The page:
Marie's Blog from Lambaréné, Gabon<-- back
First week at the Hospital
August 4, 2008
I have finally begun my first week at the hospital. Monday was certainly overwhelming as it is the busiest day at the hospital. Adding to the stress is the fact that everyone here speaks French. I speak French, but medical French is different, and I had a blank stare by the end of the day. I was able to familiarize myself with the layout of the hospital grounds, our daily schedules, and the location of our most coveted building on the grounds—the malaria research lab, where we access the internet!
The hospital offers care in internal medicine, obstetrics, pediatrics, surgery, urgent care, and “PMI” or protection maternelle et infantile, their program equivalent of maternal-fetal medicine and childhood immunization outreach efforts. There is also a pharmacy and clinical laboratory on site. I am working in internal medicine where our inpatient service serves up to 26 patients per day. In addition, our outpatient consultation service sees about 25 patients each day. In all, hundreds of people of are seen each day at the hospital. After a couple of weeks, or when they feel I am ready to begin consultations on my own, I will see patients independently. At this point, I think two weeks is rather hopeful. Surprisingly, I do not have any trouble taking patient histories, doing physical exams, or working up a differential diagnosis, as these are the almost universal aspects of medicine. I am lost, however, when it comes to figuring out the medications, as they have different names here. I can tell this will be a challenge, first to figure out the name equivalent, then to find out if the hospital has it in stock. Good thing I love a good challenge!
Let me tell you a bit about my typical day. I am up and out of “the clean zone” by 6:30 a.m., and have breakfast at the La Refectoire (cafeteria) at 7:00 a.m. Then I have La Visite (morning rounds) in the internal medicine ward, which everyone refers to as the “La Kopp.” Rounds usually last for a couple of hours, depending on the patient load, and then we head over to La Polyclinique for consultation service. We usually see about 10 patients in the morning and then about 10 to 15 in the afternoon. Since most patients travel great distances to reach the hospital, the system is set up so that the patients who are seen in the morning, can get their blood work or other necessary testing done over the lunch hour, and then return in the afternoon for the results and treatment evaluation. I haven’t learned the prices yet, but I do know that it costs about $143 to stay at the hospital. Patients must pay this up front to receive admission, but there are exceptions for special or urgent cases. Patients must also pay for their testing or medications before being rendered even in outpatient services. If a patient happens to receive a test she has not paid for, she will not be given the results until she does pay. Can you imagine telling a patient in the U.S. “I am sorry, but I see you did not pay your bill today, so I am not going to tell your test results?!?”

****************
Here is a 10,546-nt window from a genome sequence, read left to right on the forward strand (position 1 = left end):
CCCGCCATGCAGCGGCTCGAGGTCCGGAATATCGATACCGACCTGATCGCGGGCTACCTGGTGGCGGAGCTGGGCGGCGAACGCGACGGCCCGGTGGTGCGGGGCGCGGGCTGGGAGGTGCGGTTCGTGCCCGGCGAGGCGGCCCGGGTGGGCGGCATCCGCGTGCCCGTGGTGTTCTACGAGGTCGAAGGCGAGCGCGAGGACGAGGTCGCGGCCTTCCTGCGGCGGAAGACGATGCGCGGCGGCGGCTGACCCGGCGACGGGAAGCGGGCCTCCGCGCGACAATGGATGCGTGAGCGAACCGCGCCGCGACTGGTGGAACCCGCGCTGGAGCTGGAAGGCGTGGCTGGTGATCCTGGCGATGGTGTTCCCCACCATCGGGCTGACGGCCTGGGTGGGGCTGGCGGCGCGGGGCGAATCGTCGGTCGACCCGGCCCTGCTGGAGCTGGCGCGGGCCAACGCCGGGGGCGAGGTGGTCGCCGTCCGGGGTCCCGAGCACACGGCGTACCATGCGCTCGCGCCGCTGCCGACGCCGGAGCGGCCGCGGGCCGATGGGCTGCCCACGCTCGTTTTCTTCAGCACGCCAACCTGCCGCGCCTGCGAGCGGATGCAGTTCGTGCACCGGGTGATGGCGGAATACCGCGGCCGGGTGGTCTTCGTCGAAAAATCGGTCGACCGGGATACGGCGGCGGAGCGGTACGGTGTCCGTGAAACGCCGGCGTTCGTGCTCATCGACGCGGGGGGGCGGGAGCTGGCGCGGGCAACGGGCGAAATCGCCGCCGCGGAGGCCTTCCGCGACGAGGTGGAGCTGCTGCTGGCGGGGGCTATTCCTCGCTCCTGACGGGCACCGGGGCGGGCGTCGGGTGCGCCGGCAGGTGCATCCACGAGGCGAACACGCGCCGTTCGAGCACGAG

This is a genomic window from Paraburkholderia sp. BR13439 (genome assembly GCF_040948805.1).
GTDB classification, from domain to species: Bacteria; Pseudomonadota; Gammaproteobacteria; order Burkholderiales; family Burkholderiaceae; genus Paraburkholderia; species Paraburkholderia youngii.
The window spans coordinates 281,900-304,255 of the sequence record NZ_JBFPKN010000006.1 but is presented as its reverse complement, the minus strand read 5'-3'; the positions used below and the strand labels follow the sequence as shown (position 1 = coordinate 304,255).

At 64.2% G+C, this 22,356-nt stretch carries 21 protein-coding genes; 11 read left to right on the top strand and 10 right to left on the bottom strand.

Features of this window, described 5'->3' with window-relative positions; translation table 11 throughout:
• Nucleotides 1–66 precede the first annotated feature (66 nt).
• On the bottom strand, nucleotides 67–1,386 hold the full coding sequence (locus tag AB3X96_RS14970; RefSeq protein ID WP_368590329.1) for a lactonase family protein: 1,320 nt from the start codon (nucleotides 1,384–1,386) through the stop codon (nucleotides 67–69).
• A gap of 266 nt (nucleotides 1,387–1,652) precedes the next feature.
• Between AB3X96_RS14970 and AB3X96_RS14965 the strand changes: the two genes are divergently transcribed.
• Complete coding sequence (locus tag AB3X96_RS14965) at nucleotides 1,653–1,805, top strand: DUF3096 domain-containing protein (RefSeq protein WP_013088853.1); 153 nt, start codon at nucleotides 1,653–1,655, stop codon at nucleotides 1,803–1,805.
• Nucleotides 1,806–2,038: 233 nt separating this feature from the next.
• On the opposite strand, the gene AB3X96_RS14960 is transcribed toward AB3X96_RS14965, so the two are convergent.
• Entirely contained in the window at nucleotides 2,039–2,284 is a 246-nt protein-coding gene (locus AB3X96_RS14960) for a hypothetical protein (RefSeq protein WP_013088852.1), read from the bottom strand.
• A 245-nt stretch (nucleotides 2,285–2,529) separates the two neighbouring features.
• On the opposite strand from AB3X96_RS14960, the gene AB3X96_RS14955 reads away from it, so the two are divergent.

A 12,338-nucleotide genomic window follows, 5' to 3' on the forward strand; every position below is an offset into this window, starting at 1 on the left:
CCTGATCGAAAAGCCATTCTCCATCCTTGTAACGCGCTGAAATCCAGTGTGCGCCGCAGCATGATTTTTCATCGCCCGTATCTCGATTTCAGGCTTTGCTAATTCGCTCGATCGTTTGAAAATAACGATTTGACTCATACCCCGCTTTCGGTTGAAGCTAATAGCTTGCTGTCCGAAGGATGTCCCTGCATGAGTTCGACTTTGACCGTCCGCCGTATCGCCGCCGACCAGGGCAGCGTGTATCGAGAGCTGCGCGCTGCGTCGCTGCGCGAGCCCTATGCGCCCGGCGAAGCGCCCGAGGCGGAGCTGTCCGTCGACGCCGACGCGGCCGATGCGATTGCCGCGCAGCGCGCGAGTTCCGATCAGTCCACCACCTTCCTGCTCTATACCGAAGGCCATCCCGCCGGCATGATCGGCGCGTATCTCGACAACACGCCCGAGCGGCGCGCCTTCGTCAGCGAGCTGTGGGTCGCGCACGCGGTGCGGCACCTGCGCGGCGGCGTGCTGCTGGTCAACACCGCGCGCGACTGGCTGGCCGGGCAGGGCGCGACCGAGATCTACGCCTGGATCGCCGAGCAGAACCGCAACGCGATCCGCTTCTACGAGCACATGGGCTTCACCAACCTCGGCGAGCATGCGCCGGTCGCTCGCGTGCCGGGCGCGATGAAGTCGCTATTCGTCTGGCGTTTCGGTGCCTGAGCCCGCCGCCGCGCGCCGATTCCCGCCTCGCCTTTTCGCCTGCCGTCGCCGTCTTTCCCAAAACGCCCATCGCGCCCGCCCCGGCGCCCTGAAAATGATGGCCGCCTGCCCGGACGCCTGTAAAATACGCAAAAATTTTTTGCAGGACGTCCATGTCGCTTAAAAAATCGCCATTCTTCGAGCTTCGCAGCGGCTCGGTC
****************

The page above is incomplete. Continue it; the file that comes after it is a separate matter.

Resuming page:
I have already seen more diseases that we think of as rare in the U.S. than most physicians see in their lifetime practicing domestically. I have never seen anything in my medical education that could come close to this. I saw half a dozen patients with toxoplasmosis this week, which in the U.S. is usually seen in the most advanced AIDS patients. Tuberculosis is also rampant here, as every other patient seems to have it or is just finishing their seven-month protocol of treatment. Thirty percent of the patient load this week had HIV. As for tropical medicine, which I am so excited to learn more about here, I had a patient with loa loa. Loa loa takes at least 10 months to show up in your blood, and it grows as a worm in the body. It is transmitted by a fly that apparently loves the color blue. Yikes! Most of my scrubs are blue!!! There are ailments that we know quite well in the United States, that are also very common here. Many patients have hypertension, congestive heart failure (as they never saw a physician for their hypertension), diabetes, gastric reflux disease, arthritis….the list goes on.